June 2017
Volume 58, Issue 8
Open Access
ARVO Annual Meeting Abstract  |   June 2017
Characterization of the neuroinflammatory response in the oxygen-induced retinopathy model of ischemic retinopathy
Author Affiliations & Notes
  • Kyle Marra
    Medicine, Bioengineering, University of California, San Diego, La Jolla, California, United States
    Cell and Molecular Biology, The Scripps Research Insitute, La Jolla, California, United States
  • Salome Murinello
    Cell and Molecular Biology, The Scripps Research Insitute, La Jolla, California, United States
  • Felicitas Bucher
    Cell and Molecular Biology, The Scripps Research Insitute, La Jolla, California, United States
  • Edith Aguilar
    Cell and Molecular Biology, The Scripps Research Insitute, La Jolla, California, United States
  • Martin Friedlander
    Cell and Molecular Biology, The Scripps Research Insitute, La Jolla, California, United States
  • Footnotes
    Commercial Relationships   Kyle Marra, None; Salome Murinello, None; Felicitas Bucher, None; Edith Aguilar, None; Martin Friedlander, None
  • Footnotes
    Support  None
Investigative Ophthalmology & Visual Science June 2017, Vol.58, 3462. doi:
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    • Get Citation

      Kyle Marra, Salome Murinello, Felicitas Bucher, Edith Aguilar, Martin Friedlander; Characterization of the neuroinflammatory response in the oxygen-induced retinopathy model of ischemic retinopathy. Invest. Ophthalmol. Vis. Sci. 2017;58(8):3462.

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      © ARVO (1962-2015); The Authors (2016-present)

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Abstract

Purpose : The oxygen-induced retinopathy (OIR) model of ischemic retinopathy has been used to test the anti-angiogenic potential of various compounds, including VEGF antagonists. While neuroinflammation has been implicated in the pathophysiology of human ischemic retinopathies such as proliferative diabetic retinopathy, it has not been systematically studied. This study aimed to characterize cytokine and immune cell activation in the OIR model.

Methods : OIR was induced in C57BL/6J mice via hyperbaric oxygen exposure from p7-p12. Tissues were collected at p12, p14, p17 and p21. Infiltration of immune cells (monocytes, neutrophils, T cells, and B cells) and activation of microglia were investigated by flow cytometry. qPCR analysis was performed to investigate expression levels of several cytokines known to be involved in modulating immune responses. The role of particular cytokines was investigated by injection of recombinant protein or neutralizing antibodies at p12 with immunohistochemical quantification of neovascularization (NV) at p17.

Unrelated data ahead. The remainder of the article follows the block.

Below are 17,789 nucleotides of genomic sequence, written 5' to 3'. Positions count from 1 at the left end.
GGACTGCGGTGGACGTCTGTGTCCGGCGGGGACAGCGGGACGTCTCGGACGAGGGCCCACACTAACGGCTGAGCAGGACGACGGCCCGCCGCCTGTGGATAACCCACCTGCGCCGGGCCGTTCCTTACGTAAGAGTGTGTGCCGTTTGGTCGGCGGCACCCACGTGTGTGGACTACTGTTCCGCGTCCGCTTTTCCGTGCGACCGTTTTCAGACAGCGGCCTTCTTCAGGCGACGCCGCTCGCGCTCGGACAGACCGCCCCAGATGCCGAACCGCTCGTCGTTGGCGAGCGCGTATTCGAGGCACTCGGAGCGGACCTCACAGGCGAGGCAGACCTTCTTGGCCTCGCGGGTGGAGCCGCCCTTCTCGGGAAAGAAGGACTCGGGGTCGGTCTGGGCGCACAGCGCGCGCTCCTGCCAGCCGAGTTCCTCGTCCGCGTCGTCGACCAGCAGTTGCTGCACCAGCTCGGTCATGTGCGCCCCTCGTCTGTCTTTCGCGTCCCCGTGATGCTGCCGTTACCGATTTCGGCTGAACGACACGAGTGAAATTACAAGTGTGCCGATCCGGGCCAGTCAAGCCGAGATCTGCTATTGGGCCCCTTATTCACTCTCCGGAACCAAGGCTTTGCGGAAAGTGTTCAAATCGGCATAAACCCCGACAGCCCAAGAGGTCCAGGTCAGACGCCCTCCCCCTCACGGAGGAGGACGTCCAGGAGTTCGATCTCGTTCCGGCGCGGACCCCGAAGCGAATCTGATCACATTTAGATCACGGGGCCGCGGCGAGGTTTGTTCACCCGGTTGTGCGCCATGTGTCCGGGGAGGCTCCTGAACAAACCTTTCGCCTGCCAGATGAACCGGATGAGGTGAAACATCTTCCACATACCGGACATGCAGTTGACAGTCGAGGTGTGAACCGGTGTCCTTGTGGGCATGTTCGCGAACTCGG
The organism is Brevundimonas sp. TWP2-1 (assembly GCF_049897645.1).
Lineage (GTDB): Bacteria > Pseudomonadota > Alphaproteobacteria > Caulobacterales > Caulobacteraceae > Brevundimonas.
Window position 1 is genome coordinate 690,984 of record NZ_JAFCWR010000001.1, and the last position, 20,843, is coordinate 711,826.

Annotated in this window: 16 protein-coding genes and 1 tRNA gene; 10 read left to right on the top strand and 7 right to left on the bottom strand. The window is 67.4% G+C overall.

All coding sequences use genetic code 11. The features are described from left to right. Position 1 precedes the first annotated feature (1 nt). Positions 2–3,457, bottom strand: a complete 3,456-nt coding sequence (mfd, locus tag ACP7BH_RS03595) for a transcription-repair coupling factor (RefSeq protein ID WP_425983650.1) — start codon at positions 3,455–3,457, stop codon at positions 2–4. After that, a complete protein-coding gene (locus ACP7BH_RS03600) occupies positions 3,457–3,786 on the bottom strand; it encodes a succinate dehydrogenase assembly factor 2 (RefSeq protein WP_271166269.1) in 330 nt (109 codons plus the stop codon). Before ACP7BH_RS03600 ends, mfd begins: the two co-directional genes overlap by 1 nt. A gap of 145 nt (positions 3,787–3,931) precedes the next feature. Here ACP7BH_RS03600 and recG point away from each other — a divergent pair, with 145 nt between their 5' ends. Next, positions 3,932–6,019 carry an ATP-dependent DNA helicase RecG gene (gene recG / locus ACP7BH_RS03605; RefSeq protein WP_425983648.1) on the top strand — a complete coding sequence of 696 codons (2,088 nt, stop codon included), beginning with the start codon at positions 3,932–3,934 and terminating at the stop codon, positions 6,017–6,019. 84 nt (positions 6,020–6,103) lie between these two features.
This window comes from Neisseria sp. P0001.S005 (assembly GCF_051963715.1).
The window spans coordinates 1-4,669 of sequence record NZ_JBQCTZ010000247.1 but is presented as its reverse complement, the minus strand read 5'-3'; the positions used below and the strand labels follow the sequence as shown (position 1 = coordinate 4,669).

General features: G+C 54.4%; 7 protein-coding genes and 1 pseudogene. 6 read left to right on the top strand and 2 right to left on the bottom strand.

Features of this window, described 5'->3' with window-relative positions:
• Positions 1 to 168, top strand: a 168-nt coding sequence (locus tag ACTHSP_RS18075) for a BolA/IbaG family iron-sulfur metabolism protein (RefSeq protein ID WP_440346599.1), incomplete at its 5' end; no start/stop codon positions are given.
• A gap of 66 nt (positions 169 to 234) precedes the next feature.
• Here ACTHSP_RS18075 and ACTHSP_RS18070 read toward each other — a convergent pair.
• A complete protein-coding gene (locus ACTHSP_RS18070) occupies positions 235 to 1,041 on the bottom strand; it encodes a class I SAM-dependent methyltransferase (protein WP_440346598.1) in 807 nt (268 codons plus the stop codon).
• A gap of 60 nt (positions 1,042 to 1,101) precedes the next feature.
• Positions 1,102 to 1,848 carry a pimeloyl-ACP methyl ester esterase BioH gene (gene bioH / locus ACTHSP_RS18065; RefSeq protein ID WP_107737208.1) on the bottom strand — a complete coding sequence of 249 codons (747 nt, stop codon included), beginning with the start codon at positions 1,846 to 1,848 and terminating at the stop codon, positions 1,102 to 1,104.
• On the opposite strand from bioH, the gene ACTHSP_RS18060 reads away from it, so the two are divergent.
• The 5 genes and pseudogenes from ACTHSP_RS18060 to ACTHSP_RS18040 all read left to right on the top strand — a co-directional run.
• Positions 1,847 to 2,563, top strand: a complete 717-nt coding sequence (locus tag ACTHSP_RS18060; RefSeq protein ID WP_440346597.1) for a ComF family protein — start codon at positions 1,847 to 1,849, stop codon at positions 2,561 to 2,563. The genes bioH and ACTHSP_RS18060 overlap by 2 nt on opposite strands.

Results : During the neovascular phase from p12 to p14, there was no infiltration of immune cells, microglia did not express any activation markers investigated, and LTA, CCL17, CCL3, CCL4, and CXCL10 mRNA levels were up-regulated. During the vascular repair phase from p17 to p21, infiltration of macrophages and neutrophils was observed and mRNA levels of CCL11, CCL2 and IL-6 were up-regulated. Consistently, when we injected neutralizing antibodies for LTA and CCL17, NV was delayed. When we injected recombinant CCL2 and CCL11, we saw reduced NV.

Conclusions : Our study demonstrates a role of previously unexplored inflammatory proteins in ischemic retinopathy. Surprisingly, we saw that microglia activation and myeloid cell recruitment did not occur during the neovascular phase (p12-p14) in the OIR model, which coincided with qPCR findings of elevated immunosuppressive cytokines at p12 and p14. In addition, we found that microglia activation and myeloid cell recruitment began during the repair phase (p17-p21), coinciding with the upregulation of pro-inflammatory cytokines. These trends suggest that certain inflammatory proteins in the OIR model may be promoting tissue repair rather than pathology, a result that highlights the need to further investigate immunologic targets for treating ocular disease.

This is an abstract that was submitted for the 2017 ARVO Annual Meeting, held in Baltimore, MD, May 7-11, 2017.

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